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Op-Ed: Building in Urban Areas is a Continuing Challenge

By: Mike Salsgiver
Executive Director, AGC Oregon-Columbia Chapter

This article was published by the Business Tribune on June 13, 2019.

It’s important to remember that temporary changes to the flow of daily life in a city are there to keep everyone safe

In the construction industry, we are very proud of the buildings, roads, bridges, and parks that we build.

When a tragic event, such as the fatal crane accident that occurred in Seattle happens, it shakes me and my industry to the core. There have been many “What ifs” and “Whys?” since the accident. In the end, our primary objective as safety professionals is the safety of our community as buildings are being built.

If it seems there is a lot of construction in the Portland metro area and Oregon, it’s not your imagination. The Portland metro area saw $5.3 billion in construction starts during 2018. This does not include public highway, road, utility, bridge or park construction. We continue to see many cranes along the skyline. Right now, there are about 30 cranes in the Portland Metro area. Only two other cities in the U.S. have more cranes operating: Seattle with 59 and Los Angles with 44. Road construction has also increased; from 2010 to 2015 the country has built 317,000 lane-miles of new roads. Like much of the rest of the nation, Oregon’s population growth, combined with the need to maintain and modernize our transportation system, led to the passage of a $5.3 billion transportation funding package in 2017.

This level of construction activity is a direct result of Oregon’s continued population growth. Over 47,000 individuals moved to Oregon between 2017 and 2018. While Portland had the highest number of new residents, Bend had the highest impact by percentage to their city’s population, according to Portland State University Population Research Center.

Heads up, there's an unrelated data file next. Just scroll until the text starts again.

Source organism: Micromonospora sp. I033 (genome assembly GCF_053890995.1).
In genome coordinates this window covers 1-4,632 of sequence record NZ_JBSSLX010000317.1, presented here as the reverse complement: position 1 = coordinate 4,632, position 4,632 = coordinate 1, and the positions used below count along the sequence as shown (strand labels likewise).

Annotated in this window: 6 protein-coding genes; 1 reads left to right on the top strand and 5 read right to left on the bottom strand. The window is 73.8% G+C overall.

Over the years, Oregon has adopted land use laws that encourage building that is “closer-closer” and “higher-higher.” In urban areas, construction tends to occur on smaller parcels. Many of these jobsites are located on busy, arterial streets that are used for public transportation, commuter vehicles, bicycles, and pedestrians. They are also located next to existing buildings and businesses. When these projects are completed, they will house public services, schools, hospitals, hotels, housing, financial services, and other elements of modern urban life.

Construction is a high hazard industry. In almost all cases, urban construction can be completed safely. While contractors work to eliminate hazards, sometimes full hazard elimination cannot be accomplished. In those cases, contractors will work to eliminate public exposure to hazards, and they will provide proper equipment and training to workers with exposure.

There can often be some inconvenience to the public and businesses by closing streets, parking, and sidewalks, but this can be supported by sound safety reasons. And the effects of these closures and changes can be lessened by full coordination between municipal governments and contractors, and through full and active communications efforts with the public and surrounding businesses.

This week during your commute, when the bright orange signs appear indicating a lane closure; the sidewalk is closed, requiring you to walk on the other side of the street; or the orange and white barricade shows up on a side street preventing your favorite short-cut due to a construction closure, please be patient. It’s important to remember that these temporary changes to the flow of daily life in a city are there to keep everyone safe. Knowing why those changes are in place gets everyone — the public and our workers — home safely every night.

Mike Salsgiver is the executive director of the Associated General Contractors, Oregon-Columbia Chapter. He can be reached at 503-685-8305 or by email at:

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